Send champagne to all of the people celebrating with you, those who always believed in you when the going was tough - especially people like your critique partner and fellow Diva Kelly Boyce, shown here at right.

Be sure you've included booksellers on your invitation list, like Carolyn shown at center. Graciously mention your Romance Writers of America chapter in your own speech, a chapter which includes the three women pictured here. Revel in the mutual support - even mingle if you get a minute!

And last but not least, be sure to release your inner shining star as you give your book reading.

Friday, May 14, 2010

Shakespearean Idol Soliloquy-Off

A few weeks ago, I had the wonderful surprise of stumbling upon a new version of Hamlet, broadcast by PBS Great Performances.

It gave me the idea for today's Shakespeare Idol.

Mirror, mirror on the wall, who has the most amazing delivery of - To be or not to be - of them all?

First up:

Mel Gibson

Our second contestant:

Kenneth Branagh

Next, let's welcome:

Laurence Olivier

And for our final contestant, let's bring out:

David Tennant

And so, dear readers - who is the most amazing Hamlet? What say you?

Friday, April 9, 2010

Songs That Make Up the Soundtrack of Your Life

Whenever I hear certain songs or pieces of music, I am whisked into a time tunnel, to that moment when the song became seared into my soul.

Where Evil Grows - The Poppy Family

Unfortunately, this song had dark connotations for me, because it played on the car radio on a trip home from the doctor's when I had just received two painful shots in each knee joint to combat mononucleosis. I was 5 at the time and was in bed for a month with it. When I hear this song I can still see the red uphosltery in our white VW bug.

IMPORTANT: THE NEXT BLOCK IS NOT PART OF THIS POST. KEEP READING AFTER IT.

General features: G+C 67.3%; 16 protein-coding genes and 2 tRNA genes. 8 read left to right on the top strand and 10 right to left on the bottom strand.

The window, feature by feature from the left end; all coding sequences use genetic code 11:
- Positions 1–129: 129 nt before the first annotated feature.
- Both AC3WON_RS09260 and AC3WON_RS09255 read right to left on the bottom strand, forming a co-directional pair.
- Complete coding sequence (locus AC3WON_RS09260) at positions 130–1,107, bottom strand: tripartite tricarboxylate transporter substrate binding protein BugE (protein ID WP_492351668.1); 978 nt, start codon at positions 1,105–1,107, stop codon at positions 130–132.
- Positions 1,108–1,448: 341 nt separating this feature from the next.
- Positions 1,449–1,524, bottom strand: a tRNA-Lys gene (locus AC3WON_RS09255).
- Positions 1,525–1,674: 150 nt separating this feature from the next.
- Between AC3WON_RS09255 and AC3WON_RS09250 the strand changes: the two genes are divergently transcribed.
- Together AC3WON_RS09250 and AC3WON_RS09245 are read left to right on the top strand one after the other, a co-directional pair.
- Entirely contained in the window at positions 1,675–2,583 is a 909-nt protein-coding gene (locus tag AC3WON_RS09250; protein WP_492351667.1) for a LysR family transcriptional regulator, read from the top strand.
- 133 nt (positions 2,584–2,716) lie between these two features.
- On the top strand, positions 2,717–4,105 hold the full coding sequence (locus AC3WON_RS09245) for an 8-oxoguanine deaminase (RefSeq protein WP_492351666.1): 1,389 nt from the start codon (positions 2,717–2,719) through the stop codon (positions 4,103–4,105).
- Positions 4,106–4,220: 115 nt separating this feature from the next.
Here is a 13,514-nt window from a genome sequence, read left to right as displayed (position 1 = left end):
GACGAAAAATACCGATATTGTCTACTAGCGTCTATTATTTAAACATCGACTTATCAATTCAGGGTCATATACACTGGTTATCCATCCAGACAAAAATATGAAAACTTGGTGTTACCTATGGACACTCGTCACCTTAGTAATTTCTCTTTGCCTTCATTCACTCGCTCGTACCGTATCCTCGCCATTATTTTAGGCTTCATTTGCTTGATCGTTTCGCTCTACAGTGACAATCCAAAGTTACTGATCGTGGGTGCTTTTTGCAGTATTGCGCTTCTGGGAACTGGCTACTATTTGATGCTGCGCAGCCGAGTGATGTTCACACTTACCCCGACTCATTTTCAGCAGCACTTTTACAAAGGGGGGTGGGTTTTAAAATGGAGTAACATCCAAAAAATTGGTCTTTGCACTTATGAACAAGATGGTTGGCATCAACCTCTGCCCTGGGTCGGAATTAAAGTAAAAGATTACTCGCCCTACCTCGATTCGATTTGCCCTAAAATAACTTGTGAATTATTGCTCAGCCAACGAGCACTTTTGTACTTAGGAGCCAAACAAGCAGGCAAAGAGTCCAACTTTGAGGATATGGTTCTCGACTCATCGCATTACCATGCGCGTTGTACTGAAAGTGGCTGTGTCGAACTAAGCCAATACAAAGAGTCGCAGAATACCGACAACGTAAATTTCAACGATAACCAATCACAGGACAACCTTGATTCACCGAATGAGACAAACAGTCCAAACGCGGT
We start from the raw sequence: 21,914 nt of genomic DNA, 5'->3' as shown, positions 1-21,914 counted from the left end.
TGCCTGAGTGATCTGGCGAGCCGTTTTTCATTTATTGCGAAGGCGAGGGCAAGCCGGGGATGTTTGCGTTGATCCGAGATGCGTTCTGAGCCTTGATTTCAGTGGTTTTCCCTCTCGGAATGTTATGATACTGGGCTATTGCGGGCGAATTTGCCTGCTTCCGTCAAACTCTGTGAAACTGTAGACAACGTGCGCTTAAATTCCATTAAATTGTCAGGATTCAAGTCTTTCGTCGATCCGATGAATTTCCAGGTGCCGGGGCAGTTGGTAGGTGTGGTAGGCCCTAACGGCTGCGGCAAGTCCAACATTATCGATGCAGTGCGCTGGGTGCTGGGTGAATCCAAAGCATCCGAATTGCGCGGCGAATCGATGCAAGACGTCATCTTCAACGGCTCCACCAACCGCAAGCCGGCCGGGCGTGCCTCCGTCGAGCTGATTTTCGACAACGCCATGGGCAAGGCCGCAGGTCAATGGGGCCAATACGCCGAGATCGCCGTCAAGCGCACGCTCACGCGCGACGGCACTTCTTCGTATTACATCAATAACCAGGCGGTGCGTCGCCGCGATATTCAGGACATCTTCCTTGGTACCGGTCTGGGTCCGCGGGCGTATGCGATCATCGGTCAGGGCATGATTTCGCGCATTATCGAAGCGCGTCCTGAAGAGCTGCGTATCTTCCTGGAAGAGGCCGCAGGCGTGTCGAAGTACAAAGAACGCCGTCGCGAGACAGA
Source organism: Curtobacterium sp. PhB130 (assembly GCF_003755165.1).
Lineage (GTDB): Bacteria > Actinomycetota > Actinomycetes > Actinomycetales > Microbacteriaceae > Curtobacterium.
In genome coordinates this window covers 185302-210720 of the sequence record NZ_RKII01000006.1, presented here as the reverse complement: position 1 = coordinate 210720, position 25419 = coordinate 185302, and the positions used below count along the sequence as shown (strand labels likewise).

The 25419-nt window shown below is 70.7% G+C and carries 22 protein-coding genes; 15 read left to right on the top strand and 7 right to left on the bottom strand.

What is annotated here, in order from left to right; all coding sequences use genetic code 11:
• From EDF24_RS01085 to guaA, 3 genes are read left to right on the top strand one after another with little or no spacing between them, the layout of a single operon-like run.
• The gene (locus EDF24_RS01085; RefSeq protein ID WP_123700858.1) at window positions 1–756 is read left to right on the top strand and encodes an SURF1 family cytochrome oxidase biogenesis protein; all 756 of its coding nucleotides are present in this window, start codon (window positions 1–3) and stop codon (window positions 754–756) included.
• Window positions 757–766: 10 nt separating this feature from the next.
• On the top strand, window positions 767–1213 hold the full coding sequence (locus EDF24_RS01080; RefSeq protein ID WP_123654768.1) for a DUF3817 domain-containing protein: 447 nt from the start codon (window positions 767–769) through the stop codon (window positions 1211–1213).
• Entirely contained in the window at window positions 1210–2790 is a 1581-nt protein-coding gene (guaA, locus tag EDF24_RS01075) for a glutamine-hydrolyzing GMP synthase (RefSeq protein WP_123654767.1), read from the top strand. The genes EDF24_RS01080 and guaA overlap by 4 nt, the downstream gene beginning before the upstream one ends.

Maggie May - Rod Stewart

On the opposite side of the spectrum, this song played on the radio as my family moved from Michigan in the US to Nova Scotia, Canada when I was six. When I hear this song, I'm in the cab of the truck as my dad drove, while my mom, baby sister, grandmother and uncle were in the car following behind in our little caravan.

My first intense impressions of the golden seaweed along the rocks by Peggy's Cove always accompany this song for me.

Stairway to Heaven - Led Zeppelin

Fast forward to high school, when the house parties we'd have often led to dancing, and eventually this song would encourage us to take that chance and ask the guy or gal on whom we had a crush to slow dance. Oh, the mindblowing feeling of being closerthanthis to a certain someone.

E=mc² - Big Audio Dynamite

When I was 21, I moved from Nova Scotia to Toronto, Ontario, where I blossomed in the glow of Big City life. This song instantly takes me to that time of self-discovery, where I can hear the streetcars, feel the heat of a Toronto summer, experience the recognition in the eyes of the man who is now my husband that we had found each other in all the wide world.

Rusholme Ruffians - The Smiths

This song takes me to that time, still in Toronto, when I was a student at Ryerson Polytechnic University, working towards my film degree by day and as an usher at the O'Keefe Centre by night. This song brings the chill of a fall night, the sound of dry leaves skittering and the grateful warmth of hopping on the subway.

Sucks to Be You - Prozzak

This song takes me to the two years my husband and I spent in Yarmouth, Nova Scotia, where we moved so my grandmother could have someone living in the house with her. Although it was a return to my home province for me, and a reunion with the Atlantic Ocean, which I'd missed every day that I'd lived in Toronto, going from a city of millions to a fishing town of 8000 was a bit of shell shock for us. MuchMoreMusic kept us from going completely out of our gourds.

Start Wearing Purple - Gogol Bordello

My current soundtrack is definitely dominated by the music of Gypsy Punk band Gogol Bordello. I'm currently back in my hometown of Halifax, Nova Scotia. This music will always make me think of this time in my life, forever more.

So what are the songs that make up the soundtrack of your life?

Thursday, March 4, 2010

Thursday Thirteen - 148 - 13 of My Favorite TV Shows